So, when Beth was creating her marvellous garden, from 1960 onwards, and came across a new plant, or found herself with a particularly inhospitable problem area, it was to Andrew she turned for advice. During his researches he compiled indices which enabled him to find many plants relatively quickly. The result is a garden where plants are at least approximately matched to conditions similar to their homes.    
           For many years Beth worried about what to do with Andrew's papers. She approached me several years ago, and after a while it occurred to me that we should get them all put online.  A note in the newsletter of the Hardy Plant Society brought forward 55 responses, from which I selected eight to type up the notes into a digital format– mostly retired people, skilled copy-typists, all familiar with scientific plant naming. The next stage was to put the text online, so that anyone can read it.AND HERE IT IS!!
Seeing familiar plants in their natural habitat gives the gardener a particular thrill – and as more of us travel, further and further, it is something that is becoming a more widely shared experience. But what can we learn? Sometimes it seems, seeing a plant in the wild offers real insight, at others it seems to contradict our experience. One factor which muddies the waters is that the British climate is so different to that experienced by the ancestors of many of our garden plants. Plants are also often very tolerant  of a wide range of conditions , but are associated with a particular habit, not because they particularly like growing there, but because the fierce level of competition between plants in the wild means that may be the only place where they are can establish as seedlings or can escape from more aggressive species.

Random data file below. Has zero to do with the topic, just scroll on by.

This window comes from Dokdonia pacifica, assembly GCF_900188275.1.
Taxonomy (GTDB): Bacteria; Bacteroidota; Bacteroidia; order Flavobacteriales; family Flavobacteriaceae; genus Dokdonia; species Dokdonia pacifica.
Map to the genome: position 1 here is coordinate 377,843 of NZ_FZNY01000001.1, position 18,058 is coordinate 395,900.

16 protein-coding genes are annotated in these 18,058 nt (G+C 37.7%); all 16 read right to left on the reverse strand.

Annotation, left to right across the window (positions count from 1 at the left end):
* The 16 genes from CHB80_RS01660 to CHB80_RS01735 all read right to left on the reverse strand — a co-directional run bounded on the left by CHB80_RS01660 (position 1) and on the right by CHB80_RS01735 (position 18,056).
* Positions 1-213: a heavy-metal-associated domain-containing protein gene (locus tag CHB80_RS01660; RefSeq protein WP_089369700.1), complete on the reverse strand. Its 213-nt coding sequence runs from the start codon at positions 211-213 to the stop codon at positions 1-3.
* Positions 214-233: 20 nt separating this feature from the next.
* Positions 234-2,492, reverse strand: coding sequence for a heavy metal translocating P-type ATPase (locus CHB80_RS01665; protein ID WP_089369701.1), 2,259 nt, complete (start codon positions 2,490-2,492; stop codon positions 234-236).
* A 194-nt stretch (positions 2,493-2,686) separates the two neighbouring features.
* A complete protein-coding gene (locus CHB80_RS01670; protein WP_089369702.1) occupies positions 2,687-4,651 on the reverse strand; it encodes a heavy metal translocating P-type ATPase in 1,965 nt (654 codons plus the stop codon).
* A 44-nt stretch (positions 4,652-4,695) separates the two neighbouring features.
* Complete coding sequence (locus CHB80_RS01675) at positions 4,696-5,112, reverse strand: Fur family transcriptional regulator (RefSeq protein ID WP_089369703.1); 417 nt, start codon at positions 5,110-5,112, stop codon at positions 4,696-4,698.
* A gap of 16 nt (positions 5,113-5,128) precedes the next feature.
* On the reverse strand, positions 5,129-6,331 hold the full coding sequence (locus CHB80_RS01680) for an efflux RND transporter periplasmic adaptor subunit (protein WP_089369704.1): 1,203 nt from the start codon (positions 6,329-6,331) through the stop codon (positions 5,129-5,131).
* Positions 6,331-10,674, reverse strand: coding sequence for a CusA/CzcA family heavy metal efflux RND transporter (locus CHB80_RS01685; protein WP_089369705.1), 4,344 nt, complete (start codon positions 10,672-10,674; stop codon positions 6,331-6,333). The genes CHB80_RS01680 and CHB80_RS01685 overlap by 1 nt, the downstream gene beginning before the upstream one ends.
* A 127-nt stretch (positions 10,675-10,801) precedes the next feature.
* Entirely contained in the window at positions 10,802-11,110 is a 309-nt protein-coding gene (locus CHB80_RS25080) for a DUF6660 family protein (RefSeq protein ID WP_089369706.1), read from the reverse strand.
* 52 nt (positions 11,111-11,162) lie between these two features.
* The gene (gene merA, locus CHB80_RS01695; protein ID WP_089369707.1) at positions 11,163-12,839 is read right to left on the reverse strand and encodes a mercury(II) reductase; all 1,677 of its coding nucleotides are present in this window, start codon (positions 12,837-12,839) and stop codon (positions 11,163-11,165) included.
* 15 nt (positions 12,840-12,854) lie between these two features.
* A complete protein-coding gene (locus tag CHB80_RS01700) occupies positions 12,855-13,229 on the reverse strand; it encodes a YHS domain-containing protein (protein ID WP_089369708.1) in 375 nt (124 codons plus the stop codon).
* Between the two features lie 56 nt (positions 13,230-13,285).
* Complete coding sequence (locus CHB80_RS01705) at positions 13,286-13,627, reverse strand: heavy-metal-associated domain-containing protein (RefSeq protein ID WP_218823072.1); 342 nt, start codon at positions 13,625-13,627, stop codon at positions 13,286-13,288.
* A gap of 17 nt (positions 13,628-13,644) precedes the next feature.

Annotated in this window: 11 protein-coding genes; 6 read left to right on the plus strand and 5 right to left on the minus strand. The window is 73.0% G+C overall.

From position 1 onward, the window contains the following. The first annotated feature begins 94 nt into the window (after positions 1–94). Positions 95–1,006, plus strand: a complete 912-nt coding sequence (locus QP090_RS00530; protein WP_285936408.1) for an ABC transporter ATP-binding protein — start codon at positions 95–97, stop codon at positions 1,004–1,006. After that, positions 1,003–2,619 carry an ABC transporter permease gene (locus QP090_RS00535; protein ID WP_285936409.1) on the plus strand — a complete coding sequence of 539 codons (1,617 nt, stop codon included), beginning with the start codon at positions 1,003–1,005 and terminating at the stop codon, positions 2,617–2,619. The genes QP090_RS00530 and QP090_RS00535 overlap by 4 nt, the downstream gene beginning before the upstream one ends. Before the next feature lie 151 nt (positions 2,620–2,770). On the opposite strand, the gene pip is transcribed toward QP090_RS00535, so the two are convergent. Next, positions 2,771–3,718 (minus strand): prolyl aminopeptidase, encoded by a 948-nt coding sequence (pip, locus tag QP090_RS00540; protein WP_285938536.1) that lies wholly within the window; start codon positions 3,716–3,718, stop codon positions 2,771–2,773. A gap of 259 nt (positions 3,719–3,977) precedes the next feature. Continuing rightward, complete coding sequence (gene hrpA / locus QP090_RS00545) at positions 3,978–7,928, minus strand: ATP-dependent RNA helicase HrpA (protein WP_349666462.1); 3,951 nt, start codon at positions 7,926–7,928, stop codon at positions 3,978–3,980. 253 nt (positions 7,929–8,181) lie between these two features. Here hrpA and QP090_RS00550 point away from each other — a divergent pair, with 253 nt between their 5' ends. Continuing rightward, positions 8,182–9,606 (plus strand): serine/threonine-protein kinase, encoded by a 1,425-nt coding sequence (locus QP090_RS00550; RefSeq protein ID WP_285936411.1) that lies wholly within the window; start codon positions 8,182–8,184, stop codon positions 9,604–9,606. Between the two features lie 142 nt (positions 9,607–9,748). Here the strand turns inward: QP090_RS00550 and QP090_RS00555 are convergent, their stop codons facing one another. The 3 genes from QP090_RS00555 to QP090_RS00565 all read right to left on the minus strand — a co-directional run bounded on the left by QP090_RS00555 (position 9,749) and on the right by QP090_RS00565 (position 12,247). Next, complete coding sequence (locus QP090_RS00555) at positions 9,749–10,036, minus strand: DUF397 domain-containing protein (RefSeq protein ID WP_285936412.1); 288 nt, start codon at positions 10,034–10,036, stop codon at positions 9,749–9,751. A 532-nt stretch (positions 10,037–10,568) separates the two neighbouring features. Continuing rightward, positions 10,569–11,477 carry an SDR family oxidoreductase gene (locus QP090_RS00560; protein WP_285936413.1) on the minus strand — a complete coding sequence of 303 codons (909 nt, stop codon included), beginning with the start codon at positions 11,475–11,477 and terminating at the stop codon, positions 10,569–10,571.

The bottom line is that seeing a plant in the wild can show you the worst it can deal with. I remember having a holiday in  northern Pakistan, an area with a climate of enormous extremes of heat and cold, and finding  Perovskia atriplicifolia growing in the dry stone walls of farmer’s fields. In the garden this perennial with its attractive mid-summer mauve-blue flowers seems to grow anywhere, as does another familiar plant growing in the same place, Clematis orientalis, a robust late-flowering species with thick yellow petals. But both were scrawny and much reduced in size compared to their appearance in our gardens. The lesson seems to be that these plants are great survivors but really prefer the bounty of good soil and adequate moisture.
Knowledge of wild conditions often surprises. Many of us grow Verbena bonariensis, often as a gravel garden plant, its seedlings popping up between stones or paving slabs, seeming to thrive in hot, dry places. So I was astonished to meet a Uruguayan garden designer (Amalia Robredo) who told me that back home on the pampas it is a marshland plant – she even showed me a photo with Dan Pearson standing in front of a mass of the plant to prove it. The reason for its success in our gravel gardens is probably due to favourable conditions  for germination, and lack of competition.
            It is often possible to tell what sort of environment a plant comes from by its appearance – dry habitat species tend to be compact and have tough, often grey, leaves, wetland species to have soft lush growth and big leaves. But beyond this, local knowledge can be very important. A good example are moisture-loving plants. Many species like it wet, but not waterlogged, such as rodgersias and ligularias, which flourish on wet slopes in mountain areas in Asia – the water is always moving and aeriated, never stagnant. Or some will survive winter waterlogging but not summer; I shall never forget walking in the wildflower meadows of Cerknica in Slovenia, where a wide array of wildflowers flourish , including Euphorbia palustris, well-known for its greeny-yellow flowers in our springtime gardens – but where everything is under two metres of water when a temporary lake forms every winter. At Cerknica, Iris pseudacorus flourishes, but moisture-loving Iris sibirica is not to be found – but can be found on hummocks in wet meadows nearby – clearly it cannot cope with several months of inundation.